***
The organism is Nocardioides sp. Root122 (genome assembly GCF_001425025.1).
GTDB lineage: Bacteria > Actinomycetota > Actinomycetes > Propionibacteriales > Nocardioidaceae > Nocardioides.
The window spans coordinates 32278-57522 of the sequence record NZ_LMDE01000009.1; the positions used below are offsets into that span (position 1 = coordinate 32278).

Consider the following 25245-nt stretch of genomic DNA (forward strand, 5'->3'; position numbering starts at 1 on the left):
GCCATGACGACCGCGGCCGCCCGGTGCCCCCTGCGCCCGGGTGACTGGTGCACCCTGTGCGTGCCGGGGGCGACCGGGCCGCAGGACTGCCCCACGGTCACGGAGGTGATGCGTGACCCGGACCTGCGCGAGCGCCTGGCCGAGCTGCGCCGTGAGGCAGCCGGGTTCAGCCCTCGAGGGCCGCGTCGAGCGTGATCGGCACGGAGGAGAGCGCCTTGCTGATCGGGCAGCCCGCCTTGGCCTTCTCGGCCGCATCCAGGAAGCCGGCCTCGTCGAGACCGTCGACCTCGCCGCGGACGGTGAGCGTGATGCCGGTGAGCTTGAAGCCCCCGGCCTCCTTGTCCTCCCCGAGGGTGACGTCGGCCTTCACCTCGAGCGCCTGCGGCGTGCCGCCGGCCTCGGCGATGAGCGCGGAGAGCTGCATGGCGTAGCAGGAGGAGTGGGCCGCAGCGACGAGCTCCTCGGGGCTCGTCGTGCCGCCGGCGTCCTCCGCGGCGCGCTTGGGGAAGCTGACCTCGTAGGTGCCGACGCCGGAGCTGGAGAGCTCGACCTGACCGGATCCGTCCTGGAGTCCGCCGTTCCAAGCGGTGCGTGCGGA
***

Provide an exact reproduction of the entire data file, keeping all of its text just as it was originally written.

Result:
The organism is Nocardioides sp. Root122 (genome assembly GCF_001425025.1).
GTDB lineage: Bacteria > Actinomycetota > Actinomycetes > Propionibacteriales > Nocardioidaceae > Nocardioides.
The window spans coordinates 32278-57522 of the sequence record NZ_LMDE01000009.1; the positions used below are offsets into that span (position 1 = coordinate 32278).

Consider the following 25245-nt stretch of genomic DNA (forward strand, 5'->3'; position numbering starts at 1 on the left):
GCCATGACGACCGCGGCCGCCCGGTGCCCCCTGCGCCCGGGTGACTGGTGCACCCTGTGCGTGCCGGGGGCGACCGGGCCGCAGGACTGCCCCACGGTCACGGAGGTGATGCGTGACCCGGACCTGCGCGAGCGCCTGGCCGAGCTGCGCCGTGAGGCAGCCGGGTTCAGCCCTCGAGGGCCGCGTCGAGCGTGATCGGCACGGAGGAGAGCGCCTTGCTGATCGGGCAGCCCGCCTTGGCCTTCTCGGCCGCATCCAGGAAGCCGGCCTCGTCGAGACCGTCGACCTCGCCGCGGACGGTGAGCGTGATGCCGGTGAGCTTGAAGCCCCCGGCCTCCTTGTCCTCCCCGAGGGTGACGTCGGCCTTCACCTCGAGCGCCTGCGGCGTGCCGCCGGCCTCGGCGATGAGCGCGGAGAGCTGCATGGCGTAGCAGGAGGAGTGGGCCGCAGCGACGAGCTCCTCGGGGCTCGTCGTGCCGCCGGCGTCCTCCGCGGCGCGCTTGGGGAAGCTGACCTCGTAGGTGCCGACGCCGGAGCTGGAGAGCTCGACCTGACCGGATCCGTCCTGGAGTCCGCCGTTCCAAGCGGTGCGTGCGGA